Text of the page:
In addition to the impact on health, the water crisis has influenced most other aspects of everyday life for the Ghanaian people. For women and girls, fetching water — even polluted water — takes hours of their day. In rural Ghana, girls will wake up before their family to go collect water from the nearest source. This can be as far as 30 minutes away, and needs to be done at least four times a day. Girls will miss large parts of the school day and their leisure time to go fetch water, leaving them little time to study or play. Even for those who successfully bring water back home, it’s often polluted with heavy metals like mercury and lead or contains bacteria that makes them sick — little reward for a hard day’s work.
As children are often responsible for collecting their family’s water, this arduous task can impact school attendance, or even prohibit them from attending altogether. Over a quarter (29 percent) of all Ghanaian children do not complete primary school, and only 35 percent complete upper secondary (high school equivalency). This number plummets when looking at poor and rural families — just over half of children from Ghana’s rural northern regions complete primary school at all.
For families in Ghana, finding a clean, safe source for water is vital to their survival. The construction of wells in water-scarce communities relieve families of the search for water sources, saving families as much as 200 hours of time per year. This is especial important for the women and girls overwhelmingly responsible for water retrieval: instead of dedicating most of their day towards fetching water, they can participate in other activities like employment, church, education, leisure, and simply being a kid.
Communities are often locked in a poverty cycle for generations due to the absence of easily accessible, safe water. Community members who spend hours searching, walking to and from, gathering, and even waiting in line are unable to participate in other activities that benefit the community as a whole, like starting a new business or encouraging children to obtain an education. By changing just a single factor — water — a community can break the cycle and begin the journey towards a more prosperous future.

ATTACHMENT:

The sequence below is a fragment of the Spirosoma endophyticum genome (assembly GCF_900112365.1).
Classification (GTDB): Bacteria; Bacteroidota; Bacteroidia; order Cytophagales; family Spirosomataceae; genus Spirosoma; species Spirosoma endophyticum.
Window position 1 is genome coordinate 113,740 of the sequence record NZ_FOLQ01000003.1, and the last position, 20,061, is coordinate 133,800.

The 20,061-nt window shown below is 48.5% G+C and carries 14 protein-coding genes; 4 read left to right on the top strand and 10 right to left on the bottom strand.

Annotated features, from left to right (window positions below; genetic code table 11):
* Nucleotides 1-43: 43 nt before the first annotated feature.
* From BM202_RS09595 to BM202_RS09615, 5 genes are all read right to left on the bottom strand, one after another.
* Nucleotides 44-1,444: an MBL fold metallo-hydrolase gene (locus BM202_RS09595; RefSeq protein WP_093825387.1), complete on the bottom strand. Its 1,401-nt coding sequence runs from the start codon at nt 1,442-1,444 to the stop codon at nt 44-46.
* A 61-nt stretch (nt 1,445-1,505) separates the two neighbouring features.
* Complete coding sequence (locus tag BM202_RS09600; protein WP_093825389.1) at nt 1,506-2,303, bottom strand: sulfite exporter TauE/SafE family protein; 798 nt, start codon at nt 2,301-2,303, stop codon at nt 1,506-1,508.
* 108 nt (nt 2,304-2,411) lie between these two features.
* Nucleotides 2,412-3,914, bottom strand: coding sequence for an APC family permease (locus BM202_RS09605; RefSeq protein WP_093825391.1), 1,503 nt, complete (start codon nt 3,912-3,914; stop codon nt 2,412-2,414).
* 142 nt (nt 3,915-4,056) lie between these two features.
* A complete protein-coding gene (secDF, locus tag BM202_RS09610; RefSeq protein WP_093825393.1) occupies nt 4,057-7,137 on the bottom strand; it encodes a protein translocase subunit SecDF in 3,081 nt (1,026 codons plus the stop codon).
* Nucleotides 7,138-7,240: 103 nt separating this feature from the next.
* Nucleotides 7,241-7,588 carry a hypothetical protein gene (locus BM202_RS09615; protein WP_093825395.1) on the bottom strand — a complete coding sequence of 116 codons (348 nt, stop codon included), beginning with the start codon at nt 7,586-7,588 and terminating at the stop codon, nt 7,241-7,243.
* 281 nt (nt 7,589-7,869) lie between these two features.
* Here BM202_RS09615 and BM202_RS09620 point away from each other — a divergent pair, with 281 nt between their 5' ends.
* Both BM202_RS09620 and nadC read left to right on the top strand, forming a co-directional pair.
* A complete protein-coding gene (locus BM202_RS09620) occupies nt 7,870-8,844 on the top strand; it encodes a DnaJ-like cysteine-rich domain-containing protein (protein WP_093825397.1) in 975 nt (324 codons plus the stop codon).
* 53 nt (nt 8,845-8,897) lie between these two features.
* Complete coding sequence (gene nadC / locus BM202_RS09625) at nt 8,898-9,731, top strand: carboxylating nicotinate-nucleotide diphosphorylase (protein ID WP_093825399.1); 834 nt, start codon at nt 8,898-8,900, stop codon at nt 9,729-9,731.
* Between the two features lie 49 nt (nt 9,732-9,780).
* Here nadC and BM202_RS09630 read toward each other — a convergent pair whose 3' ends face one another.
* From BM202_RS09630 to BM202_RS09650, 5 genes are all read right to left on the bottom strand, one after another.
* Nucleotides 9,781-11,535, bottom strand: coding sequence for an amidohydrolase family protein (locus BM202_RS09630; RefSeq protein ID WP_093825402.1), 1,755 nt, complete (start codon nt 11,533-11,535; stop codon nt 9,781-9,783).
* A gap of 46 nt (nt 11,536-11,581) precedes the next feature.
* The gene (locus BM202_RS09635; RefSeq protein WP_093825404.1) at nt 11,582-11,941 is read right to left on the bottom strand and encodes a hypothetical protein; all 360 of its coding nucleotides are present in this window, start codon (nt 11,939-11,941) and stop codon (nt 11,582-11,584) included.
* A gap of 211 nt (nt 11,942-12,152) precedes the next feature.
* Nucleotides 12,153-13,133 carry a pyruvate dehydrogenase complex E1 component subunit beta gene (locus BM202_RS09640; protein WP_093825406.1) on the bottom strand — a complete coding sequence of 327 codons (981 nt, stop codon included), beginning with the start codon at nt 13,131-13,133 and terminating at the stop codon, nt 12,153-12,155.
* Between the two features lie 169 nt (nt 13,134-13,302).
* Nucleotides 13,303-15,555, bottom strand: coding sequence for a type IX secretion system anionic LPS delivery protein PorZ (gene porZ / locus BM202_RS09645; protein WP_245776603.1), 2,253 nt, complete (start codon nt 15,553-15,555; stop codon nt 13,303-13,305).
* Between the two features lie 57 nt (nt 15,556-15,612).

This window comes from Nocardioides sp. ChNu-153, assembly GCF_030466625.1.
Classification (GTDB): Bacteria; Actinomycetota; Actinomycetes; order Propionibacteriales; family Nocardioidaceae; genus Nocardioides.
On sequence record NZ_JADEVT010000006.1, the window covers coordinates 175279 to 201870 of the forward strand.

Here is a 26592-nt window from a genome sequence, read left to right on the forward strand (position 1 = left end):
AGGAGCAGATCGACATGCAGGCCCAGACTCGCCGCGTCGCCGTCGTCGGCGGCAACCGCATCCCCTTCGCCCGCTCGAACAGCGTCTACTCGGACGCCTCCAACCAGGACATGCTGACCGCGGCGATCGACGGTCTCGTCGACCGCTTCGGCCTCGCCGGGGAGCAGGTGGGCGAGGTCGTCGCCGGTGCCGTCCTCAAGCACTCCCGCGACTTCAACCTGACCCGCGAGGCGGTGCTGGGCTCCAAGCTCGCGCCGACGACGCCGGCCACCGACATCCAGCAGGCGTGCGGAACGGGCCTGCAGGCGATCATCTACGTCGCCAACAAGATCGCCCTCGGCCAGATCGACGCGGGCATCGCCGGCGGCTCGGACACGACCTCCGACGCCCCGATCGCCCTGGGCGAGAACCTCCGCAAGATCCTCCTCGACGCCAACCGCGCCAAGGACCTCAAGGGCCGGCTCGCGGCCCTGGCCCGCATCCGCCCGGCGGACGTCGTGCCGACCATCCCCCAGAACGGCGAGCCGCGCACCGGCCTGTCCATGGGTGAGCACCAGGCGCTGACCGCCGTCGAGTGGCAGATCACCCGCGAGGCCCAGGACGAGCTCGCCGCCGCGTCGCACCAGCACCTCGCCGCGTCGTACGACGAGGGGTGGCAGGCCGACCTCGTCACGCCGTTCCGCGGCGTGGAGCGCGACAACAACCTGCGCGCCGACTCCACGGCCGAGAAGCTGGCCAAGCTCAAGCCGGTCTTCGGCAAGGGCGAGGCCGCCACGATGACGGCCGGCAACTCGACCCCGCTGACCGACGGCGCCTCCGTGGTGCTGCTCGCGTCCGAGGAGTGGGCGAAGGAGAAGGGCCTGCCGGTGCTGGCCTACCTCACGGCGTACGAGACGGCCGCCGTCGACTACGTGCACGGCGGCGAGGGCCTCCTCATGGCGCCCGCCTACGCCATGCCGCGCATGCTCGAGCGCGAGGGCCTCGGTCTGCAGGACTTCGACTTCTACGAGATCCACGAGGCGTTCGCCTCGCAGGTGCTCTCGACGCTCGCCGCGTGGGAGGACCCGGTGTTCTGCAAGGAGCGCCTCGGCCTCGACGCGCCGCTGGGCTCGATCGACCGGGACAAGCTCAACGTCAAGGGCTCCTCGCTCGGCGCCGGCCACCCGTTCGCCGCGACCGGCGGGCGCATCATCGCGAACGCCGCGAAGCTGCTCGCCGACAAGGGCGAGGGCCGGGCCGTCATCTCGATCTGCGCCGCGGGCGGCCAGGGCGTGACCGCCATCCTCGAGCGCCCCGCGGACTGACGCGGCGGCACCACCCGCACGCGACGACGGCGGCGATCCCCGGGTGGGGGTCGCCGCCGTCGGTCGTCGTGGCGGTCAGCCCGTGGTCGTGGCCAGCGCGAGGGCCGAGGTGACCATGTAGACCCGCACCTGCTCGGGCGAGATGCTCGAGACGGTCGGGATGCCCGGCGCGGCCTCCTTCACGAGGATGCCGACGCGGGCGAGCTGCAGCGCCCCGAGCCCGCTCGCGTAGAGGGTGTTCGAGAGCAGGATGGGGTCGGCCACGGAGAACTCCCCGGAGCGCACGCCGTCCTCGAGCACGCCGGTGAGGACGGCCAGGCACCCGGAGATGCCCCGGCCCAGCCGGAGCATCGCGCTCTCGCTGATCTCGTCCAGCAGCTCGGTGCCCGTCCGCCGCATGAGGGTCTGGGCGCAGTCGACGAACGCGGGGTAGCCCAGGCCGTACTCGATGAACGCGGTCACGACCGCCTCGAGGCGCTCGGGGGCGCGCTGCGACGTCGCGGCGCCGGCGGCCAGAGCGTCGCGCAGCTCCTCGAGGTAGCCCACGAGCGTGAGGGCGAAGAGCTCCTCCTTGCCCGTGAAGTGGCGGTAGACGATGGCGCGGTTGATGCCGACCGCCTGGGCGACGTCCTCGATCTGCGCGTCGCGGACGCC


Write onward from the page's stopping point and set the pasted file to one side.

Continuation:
Clean water also acts as a steppingstone towards community development as a whole. It makes sense: when community members aren’t sick, children can stay in school longer, families can devote more time towards economic activities, and churches can grow their congregation and reach more lives than before. Once the basic need of clean water is met, communities can come together and build each other up.
Cross Catholic Outreach’s Water for the Poor program was launched to provide dependable water sources in impoverished rural communities suffering from thirst, waterborne illness, and a lack of modern infrastructure. Learn how you can get involved today.
Proceeds from this campaign will be used to cover any expenditures incurred through June 30, 2024, the close of our ministry’s fiscal year. In the event that more funds are raised than needed to fully fund the project, the excess funds, if any, will be used to meet the most urgent needs of the ministry.